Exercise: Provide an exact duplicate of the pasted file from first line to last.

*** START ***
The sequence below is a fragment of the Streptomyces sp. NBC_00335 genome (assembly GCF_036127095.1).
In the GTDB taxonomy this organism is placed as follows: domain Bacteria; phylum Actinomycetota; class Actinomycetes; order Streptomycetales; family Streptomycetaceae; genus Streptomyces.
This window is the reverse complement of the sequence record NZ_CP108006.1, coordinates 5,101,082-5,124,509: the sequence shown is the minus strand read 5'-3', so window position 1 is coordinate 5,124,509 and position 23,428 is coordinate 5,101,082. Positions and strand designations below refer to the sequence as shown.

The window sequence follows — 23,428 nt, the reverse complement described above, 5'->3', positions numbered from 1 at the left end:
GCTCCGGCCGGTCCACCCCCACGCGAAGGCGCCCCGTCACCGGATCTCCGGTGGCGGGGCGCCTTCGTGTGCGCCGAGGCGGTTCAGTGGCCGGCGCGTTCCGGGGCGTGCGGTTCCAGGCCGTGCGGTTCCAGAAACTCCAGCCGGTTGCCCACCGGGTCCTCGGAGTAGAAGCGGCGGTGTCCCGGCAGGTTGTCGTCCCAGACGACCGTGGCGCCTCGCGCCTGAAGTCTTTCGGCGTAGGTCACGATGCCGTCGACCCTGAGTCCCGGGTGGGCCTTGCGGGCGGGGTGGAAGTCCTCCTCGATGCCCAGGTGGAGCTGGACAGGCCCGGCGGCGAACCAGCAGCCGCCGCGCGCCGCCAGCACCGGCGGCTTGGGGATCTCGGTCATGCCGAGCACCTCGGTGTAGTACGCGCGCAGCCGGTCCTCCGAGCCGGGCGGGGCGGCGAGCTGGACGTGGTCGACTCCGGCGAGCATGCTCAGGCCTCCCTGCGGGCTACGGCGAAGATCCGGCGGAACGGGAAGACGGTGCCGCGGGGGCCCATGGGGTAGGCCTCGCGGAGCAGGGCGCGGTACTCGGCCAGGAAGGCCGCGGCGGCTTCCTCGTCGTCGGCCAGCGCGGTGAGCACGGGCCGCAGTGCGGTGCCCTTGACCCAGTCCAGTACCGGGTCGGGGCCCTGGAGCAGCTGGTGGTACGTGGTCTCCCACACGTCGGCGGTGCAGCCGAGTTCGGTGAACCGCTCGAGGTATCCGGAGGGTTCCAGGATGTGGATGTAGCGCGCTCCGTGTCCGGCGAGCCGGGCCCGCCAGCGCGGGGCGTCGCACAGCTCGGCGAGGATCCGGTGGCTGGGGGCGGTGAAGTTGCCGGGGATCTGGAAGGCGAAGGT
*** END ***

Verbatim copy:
The sequence below is a fragment of the Streptomyces sp. NBC_00335 genome (assembly GCF_036127095.1).
In the GTDB taxonomy this organism is placed as follows: domain Bacteria; phylum Actinomycetota; class Actinomycetes; order Streptomycetales; family Streptomycetaceae; genus Streptomyces.
This window is the reverse complement of the sequence record NZ_CP108006.1, coordinates 5,101,082-5,124,509: the sequence shown is the minus strand read 5'-3', so window position 1 is coordinate 5,124,509 and position 23,428 is coordinate 5,101,082. Positions and strand designations below refer to the sequence as shown.

The window sequence follows — 23,428 nt, the reverse complement described above, 5'->3', positions numbered from 1 at the left end:
GCTCCGGCCGGTCCACCCCCACGCGAAGGCGCCCCGTCACCGGATCTCCGGTGGCGGGGCGCCTTCGTGTGCGCCGAGGCGGTTCAGTGGCCGGCGCGTTCCGGGGCGTGCGGTTCCAGGCCGTGCGGTTCCAGAAACTCCAGCCGGTTGCCCACCGGGTCCTCGGAGTAGAAGCGGCGGTGTCCCGGCAGGTTGTCGTCCCAGACGACCGTGGCGCCTCGCGCCTGAAGTCTTTCGGCGTAGGTCACGATGCCGTCGACCCTGAGTCCCGGGTGGGCCTTGCGGGCGGGGTGGAAGTCCTCCTCGATGCCCAGGTGGAGCTGGACAGGCCCGGCGGCGAACCAGCAGCCGCCGCGCGCCGCCAGCACCGGCGGCTTGGGGATCTCGGTCATGCCGAGCACCTCGGTGTAGTACGCGCGCAGCCGGTCCTCCGAGCCGGGCGGGGCGGCGAGCTGGACGTGGTCGACTCCGGCGAGCATGCTCAGGCCTCCCTGCGGGCTACGGCGAAGATCCGGCGGAACGGGAAGACGGTGCCGCGGGGGCCCATGGGGTAGGCCTCGCGGAGCAGGGCGCGGTACTCGGCCAGGAAGGCCGCGGCGGCTTCCTCGTCGTCGGCCAGCGCGGTGAGCACGGGCCGCAGTGCGGTGCCCTTGACCCAGTCCAGTACCGGGTCGGGGCCCTGGAGCAGCTGGTGGTACGTGGTCTCCCACACGTCGGCGGTGCAGCCGAGTTCGGTGAACCGCTCGAGGTATCCGGAGGGTTCCAGGATGTGGATGTAGCGCGCTCCGTGTCCGGCGAGCCGGGCCCGCCAGCGCGGGGCGTCGCACAGCTCGGCGAGGATCCGGTGGCTGGGGGCGGTGAAGTTGCCGGGGATCTGGAAGGCGAAGGT